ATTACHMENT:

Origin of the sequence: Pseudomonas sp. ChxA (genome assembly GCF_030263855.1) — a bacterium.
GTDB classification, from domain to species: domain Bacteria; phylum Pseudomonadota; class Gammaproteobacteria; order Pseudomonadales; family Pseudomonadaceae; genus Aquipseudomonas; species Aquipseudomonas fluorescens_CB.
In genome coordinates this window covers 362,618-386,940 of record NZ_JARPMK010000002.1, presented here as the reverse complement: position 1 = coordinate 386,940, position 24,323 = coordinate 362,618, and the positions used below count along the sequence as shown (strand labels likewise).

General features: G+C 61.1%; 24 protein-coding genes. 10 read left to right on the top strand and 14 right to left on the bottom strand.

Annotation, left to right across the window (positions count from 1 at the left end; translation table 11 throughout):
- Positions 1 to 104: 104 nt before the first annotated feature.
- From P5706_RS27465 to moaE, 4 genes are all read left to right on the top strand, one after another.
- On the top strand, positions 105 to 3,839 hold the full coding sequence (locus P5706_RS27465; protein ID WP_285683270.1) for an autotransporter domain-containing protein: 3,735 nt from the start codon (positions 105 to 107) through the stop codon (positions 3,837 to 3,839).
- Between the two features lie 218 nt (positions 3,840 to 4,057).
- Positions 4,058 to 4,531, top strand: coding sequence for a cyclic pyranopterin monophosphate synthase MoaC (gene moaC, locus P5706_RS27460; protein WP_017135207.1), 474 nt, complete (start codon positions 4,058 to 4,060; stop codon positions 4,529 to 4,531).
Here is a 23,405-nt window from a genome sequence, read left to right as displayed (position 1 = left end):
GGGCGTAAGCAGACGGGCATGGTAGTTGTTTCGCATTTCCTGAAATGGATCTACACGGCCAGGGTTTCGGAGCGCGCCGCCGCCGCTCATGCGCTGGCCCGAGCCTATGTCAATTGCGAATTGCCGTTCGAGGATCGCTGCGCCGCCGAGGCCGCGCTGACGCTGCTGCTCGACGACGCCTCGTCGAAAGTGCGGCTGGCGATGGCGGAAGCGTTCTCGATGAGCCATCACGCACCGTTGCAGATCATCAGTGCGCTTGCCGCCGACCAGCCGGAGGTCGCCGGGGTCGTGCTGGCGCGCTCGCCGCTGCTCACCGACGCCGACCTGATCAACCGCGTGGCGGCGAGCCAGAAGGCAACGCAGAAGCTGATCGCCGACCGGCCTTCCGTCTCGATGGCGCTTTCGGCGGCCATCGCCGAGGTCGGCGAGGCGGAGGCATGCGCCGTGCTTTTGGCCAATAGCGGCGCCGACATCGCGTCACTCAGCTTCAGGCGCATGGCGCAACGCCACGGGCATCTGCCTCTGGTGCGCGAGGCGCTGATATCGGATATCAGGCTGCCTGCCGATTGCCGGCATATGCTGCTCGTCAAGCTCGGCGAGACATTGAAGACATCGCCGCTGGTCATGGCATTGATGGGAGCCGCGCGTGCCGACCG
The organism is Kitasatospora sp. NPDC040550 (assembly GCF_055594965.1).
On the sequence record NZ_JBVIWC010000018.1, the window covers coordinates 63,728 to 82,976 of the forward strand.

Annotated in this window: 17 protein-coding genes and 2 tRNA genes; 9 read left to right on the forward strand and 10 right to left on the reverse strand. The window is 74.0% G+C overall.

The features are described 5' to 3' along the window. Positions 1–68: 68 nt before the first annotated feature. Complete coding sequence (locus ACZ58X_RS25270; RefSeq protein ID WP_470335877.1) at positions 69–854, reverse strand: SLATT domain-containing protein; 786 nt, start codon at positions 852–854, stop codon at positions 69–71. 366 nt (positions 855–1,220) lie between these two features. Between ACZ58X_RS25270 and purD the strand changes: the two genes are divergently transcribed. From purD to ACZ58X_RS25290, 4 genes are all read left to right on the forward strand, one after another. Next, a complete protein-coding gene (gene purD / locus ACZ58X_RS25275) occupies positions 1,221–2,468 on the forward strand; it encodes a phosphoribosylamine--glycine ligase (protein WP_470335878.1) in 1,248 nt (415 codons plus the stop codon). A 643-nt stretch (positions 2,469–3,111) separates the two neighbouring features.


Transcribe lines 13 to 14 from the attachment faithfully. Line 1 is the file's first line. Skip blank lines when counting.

The organism is Kitasatospora sp. NPDC040550 (assembly GCF_055594965.1).
On the sequence record NZ_JBVIWC010000018.1, the window covers coordinates 63,728 to 82,976 of the forward strand.